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|Year : 2012 | Volume
| Issue : 2 | Page : 153-154
Atypical presentation of lung carcinoma
YS Kamath, P Gupta, KA Rao, SS Bhat
Department of Ophthalmology, Kasturba Medical College, Manipal, Karnataka, India
|Date of Web Publication||14-Jun-2012|
Y S Kamath
Department of Ophthalmology, Kasturba Medical College, Manipal, Karnataka
Source of Support: None, Conflict of Interest: None
|How to cite this article:|
Kamath Y S, Gupta P, Rao K A, Bhat S S. Atypical presentation of lung carcinoma. J Postgrad Med 2012;58:153-4
Choroidalmetastasis with symptoms of blurred vision may rarely be the initial presentation of lung carcinoma. ,, We report a case wherein a middle-aged patient presented to us with presbyopic symptoms, but was detected to have primary lung carcinoma with intraocular metastasis.
A 40-year-old farmer was evaluated in an eye camp, where he presented with a complaint of difficulty in reading small letters. Considering his age, presbyopia was initially suspected. However, a disparity in the visual acuity of both eyes prompted a detailed evaluation. His best corrected visual acuity was 20/20, N6 in his right eye, and 20/60, N12 in his left eye. Anterior segment evaluation was normal in his right eye but revealed a relative afferent pupillary defect in his left eye. His fundus examination at the base hospital showed a choroidal mass around 4 disc diameters in size with overlying serous retinal detachment in both eyes, with macular involvement in his left eye [Figure 1]. Systemic history of cough four months ago, occasional low-grade fever, but no significant weight loss or tobacco use was elicited. Mantoux test was negative and chest X-ray reported as normal. He was referred to the physician for evaluation of the cough but was lost to follow-up.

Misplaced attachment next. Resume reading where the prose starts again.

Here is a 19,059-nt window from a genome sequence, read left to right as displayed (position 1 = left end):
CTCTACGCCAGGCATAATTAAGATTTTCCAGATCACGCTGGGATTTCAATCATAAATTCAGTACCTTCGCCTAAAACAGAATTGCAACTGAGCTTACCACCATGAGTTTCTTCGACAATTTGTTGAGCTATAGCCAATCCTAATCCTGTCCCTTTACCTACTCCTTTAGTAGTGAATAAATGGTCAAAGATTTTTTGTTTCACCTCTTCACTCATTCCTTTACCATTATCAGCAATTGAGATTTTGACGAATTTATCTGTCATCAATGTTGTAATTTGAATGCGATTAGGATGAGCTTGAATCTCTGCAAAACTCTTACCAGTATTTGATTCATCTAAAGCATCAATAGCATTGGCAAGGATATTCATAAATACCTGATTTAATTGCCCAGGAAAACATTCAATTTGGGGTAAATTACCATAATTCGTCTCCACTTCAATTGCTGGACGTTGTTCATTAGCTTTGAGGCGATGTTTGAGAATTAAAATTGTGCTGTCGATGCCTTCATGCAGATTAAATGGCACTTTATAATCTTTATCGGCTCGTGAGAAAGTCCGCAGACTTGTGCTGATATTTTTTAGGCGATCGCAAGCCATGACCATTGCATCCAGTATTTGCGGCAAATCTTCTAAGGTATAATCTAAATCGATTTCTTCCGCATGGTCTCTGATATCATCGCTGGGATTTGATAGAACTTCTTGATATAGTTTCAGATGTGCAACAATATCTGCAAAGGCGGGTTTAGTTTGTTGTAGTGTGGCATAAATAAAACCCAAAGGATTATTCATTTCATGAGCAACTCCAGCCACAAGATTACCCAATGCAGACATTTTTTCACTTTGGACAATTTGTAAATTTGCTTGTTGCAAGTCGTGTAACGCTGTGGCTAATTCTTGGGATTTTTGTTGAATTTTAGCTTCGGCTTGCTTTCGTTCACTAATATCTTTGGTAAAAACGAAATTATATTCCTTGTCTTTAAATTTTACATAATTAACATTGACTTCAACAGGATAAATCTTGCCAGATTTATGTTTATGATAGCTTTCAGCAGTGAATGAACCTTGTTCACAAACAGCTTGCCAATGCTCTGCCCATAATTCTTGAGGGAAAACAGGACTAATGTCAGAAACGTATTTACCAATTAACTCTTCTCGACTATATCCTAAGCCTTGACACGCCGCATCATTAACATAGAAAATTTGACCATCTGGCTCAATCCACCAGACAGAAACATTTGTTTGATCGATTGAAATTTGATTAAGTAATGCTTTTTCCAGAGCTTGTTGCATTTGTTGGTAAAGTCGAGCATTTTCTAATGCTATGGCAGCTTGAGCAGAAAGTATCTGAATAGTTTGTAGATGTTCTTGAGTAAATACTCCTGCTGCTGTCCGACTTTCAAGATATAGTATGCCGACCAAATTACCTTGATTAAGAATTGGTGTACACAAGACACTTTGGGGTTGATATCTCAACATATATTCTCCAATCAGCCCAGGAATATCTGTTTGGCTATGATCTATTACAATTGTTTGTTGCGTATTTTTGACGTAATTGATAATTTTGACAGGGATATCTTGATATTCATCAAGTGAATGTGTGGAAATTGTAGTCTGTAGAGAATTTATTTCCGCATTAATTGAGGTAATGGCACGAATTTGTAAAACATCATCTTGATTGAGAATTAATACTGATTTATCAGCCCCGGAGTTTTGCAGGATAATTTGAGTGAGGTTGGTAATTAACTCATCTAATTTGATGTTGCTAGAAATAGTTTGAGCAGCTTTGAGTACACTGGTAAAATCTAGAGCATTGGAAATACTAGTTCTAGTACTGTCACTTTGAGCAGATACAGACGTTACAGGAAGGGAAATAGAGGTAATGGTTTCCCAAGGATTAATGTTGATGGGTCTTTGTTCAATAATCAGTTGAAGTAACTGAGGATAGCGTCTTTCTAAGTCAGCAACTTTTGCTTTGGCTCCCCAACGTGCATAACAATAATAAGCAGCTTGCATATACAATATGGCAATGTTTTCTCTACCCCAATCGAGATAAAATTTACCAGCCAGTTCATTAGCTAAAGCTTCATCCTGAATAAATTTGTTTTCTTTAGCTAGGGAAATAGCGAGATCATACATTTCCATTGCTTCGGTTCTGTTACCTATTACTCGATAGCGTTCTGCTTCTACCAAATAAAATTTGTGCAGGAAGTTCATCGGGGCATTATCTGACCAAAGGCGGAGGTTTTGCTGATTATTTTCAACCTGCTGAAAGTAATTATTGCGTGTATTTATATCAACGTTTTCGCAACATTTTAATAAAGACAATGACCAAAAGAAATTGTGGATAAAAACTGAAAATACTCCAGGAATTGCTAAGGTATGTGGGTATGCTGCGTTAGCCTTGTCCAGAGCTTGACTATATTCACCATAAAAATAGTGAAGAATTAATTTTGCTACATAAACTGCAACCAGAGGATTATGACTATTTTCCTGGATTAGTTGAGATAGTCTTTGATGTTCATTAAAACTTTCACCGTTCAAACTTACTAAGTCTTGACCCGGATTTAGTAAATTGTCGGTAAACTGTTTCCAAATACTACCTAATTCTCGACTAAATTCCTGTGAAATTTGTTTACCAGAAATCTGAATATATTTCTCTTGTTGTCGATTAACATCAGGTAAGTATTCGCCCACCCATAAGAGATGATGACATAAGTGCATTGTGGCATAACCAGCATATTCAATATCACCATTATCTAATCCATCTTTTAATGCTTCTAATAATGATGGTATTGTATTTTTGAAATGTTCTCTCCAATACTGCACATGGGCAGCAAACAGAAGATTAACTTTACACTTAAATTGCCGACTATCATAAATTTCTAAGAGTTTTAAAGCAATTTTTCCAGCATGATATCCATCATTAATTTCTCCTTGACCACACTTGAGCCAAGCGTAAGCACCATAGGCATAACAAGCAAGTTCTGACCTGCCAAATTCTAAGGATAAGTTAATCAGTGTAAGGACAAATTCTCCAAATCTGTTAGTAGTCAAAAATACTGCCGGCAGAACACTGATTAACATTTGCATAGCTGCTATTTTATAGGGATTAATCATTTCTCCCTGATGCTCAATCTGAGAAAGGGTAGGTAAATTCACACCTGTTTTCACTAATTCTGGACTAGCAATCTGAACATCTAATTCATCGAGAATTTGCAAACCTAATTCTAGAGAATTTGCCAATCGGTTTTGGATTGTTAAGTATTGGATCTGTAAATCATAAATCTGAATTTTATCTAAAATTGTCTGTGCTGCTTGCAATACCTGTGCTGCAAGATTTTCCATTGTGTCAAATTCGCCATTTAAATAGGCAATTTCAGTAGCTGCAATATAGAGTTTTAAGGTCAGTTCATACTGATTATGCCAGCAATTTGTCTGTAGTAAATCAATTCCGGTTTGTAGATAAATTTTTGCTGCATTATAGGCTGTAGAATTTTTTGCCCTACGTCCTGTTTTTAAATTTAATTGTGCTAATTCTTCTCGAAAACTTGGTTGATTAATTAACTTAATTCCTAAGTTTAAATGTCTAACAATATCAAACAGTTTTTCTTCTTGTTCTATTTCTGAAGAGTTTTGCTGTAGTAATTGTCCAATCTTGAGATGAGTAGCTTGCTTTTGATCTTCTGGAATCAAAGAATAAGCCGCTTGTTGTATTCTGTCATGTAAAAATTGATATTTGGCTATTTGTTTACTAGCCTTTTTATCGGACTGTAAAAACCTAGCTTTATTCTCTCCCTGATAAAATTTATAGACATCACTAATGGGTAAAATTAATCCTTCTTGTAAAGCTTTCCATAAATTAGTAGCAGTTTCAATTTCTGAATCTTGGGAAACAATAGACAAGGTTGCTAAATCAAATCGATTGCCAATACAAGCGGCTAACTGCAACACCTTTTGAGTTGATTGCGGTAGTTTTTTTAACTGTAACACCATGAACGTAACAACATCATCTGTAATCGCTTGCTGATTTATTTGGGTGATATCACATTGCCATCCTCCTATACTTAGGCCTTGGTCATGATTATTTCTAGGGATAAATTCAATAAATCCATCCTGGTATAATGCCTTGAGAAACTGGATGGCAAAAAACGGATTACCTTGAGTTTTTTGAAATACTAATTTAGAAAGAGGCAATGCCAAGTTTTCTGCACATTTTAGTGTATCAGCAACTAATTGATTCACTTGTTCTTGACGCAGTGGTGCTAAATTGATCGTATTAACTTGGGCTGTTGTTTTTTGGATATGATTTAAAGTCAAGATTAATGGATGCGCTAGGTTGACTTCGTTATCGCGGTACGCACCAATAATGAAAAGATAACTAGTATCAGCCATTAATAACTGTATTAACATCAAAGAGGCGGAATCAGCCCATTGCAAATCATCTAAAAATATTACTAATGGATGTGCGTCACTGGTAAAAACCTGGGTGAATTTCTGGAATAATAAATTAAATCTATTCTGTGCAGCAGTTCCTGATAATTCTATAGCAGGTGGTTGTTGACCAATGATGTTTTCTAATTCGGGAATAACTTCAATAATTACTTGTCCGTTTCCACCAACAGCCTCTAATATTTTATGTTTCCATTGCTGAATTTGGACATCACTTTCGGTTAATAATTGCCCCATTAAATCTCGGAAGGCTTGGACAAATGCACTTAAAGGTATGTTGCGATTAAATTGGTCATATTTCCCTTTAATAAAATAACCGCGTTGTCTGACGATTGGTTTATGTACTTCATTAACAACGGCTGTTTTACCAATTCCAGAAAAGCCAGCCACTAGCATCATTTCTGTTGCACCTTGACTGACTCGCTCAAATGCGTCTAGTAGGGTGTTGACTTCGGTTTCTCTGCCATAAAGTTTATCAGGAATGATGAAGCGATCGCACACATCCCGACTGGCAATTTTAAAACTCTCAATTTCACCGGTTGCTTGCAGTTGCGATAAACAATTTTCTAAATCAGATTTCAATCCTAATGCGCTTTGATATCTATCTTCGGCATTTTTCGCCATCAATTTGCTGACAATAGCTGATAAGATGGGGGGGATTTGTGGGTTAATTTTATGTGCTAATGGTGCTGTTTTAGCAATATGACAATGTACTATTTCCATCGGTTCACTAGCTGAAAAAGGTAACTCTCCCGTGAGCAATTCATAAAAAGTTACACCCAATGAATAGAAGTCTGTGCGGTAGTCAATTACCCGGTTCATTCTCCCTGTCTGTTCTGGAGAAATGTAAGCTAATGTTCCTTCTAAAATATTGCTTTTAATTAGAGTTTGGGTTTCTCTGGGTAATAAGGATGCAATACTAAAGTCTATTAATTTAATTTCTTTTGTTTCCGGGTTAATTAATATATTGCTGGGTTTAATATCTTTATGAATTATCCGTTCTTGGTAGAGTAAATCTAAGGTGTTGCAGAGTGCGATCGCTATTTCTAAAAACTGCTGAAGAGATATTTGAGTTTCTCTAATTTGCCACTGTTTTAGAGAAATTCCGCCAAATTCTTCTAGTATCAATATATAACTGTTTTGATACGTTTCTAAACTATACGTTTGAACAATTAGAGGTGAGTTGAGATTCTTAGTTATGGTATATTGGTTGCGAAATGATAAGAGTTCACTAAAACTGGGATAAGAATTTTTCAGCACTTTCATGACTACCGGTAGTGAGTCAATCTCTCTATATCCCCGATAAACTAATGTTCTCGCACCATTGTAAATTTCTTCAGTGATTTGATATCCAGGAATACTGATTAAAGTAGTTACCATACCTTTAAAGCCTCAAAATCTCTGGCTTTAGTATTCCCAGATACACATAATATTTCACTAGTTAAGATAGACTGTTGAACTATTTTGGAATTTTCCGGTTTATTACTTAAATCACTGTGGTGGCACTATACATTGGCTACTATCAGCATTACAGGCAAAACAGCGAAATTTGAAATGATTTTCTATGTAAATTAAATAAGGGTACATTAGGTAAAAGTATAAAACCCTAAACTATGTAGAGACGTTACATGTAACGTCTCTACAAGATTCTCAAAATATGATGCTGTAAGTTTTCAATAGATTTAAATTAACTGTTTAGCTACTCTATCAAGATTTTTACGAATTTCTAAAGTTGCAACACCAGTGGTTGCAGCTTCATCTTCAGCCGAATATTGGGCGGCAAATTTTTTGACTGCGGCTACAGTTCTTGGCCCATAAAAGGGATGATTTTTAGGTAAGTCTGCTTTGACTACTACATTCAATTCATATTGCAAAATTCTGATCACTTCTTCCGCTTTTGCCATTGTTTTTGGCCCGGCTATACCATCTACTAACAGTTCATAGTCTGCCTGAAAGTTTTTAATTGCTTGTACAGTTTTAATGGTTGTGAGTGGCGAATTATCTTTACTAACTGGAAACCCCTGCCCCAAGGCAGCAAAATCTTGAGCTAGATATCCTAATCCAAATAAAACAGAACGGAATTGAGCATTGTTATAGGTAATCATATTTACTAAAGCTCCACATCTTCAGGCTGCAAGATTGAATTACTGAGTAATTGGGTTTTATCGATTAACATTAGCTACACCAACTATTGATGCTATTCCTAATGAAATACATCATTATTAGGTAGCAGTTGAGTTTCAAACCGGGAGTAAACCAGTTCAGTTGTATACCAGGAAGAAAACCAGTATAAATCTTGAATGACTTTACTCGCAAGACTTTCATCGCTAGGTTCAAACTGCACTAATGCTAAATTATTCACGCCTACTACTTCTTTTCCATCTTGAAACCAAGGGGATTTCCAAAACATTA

|Figure 1: Fundus examination showing bilateral choroidal mass with overlying serous retinal detachment|
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After a month, he reported with further deterioration of vision and cough. A fundus fluorescein angiogram [Figure 2], and repeat B-scan ultrasonography [Figure 3] showed an increase in size of lesions with features of choroidal metastasis. A chest computed tomography (CT) scan done showed a lung nodule with spiculated margins in the medial segment of the right middle lobe with metastatic lesions seen in the liver and lobular enhancing lymph nodal mass lesion in the carinal region and multiple enlarged mediastinal lymph nodes [Figure 4]. Bronchial brushing samples retrieved by fiberoptic bronchoscopy were detected to be smear-positive for non-small-cell lung carcinoma.
|Figure 2: Fundus fluorescein angiography depicting hyperfluoresence of choroidal mass in both eyes|
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|Figure 3: B-scan ultrasonography showing bilateral choroidal thickening with overlying retinal detachment|
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|Figure 4: CT scan depicting a lung nodule with spiculated margins in the right middle lobe|
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Choroidal metastasis is most common from breast carcinoma in women, and lung carcinoma in men.  In their case series, Shields et al., reported that of the patients presenting only with uveal metastasis without awareness of systemic cancer, 35% had the primary source in the lung. 
In the presence of a history of chronic cough in our middle-aged non-smoker, infectious etiology of tuberculosis was initially considered. Intraocular tuberculosis can present as a large choroidal mass called tuberculoma, which may cause visual disturbance if the macula is involved.  However in our case, the Mantoux test was negative and the fundus fluorescein angiogram revealed an early hyperfluoresence in the choroidal mass suggestive of metastasis.
Ocular metastasis of non-small-cell lung carcinoma has been reported to respond well to systemic chemotherapy and intravitreal bevacizumab therapy. , The mean survival in patients with disseminated lung cancer and choroidal metastasis ranges from 1.9 months to 6 months.  Unfortunately, despite a diagnosis, the treatment could not be initiated as the patient was lost to follow-up.
To conclude, a disparity in presbyopic status in a peripheral camp was noted, evaluated due to a high index of suspicion and found to be a manifestation of a life-threatening problem.
| :: Acknowledgments|| |
Mr. Suresh (Photographer, Department of Ophthalmology), Departments of Radiodiagnosis and Medicine, Kasturba Medical College, Manipal, India.
| :: References|| |
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[Figure 1], [Figure 2], [Figure 3], [Figure 4]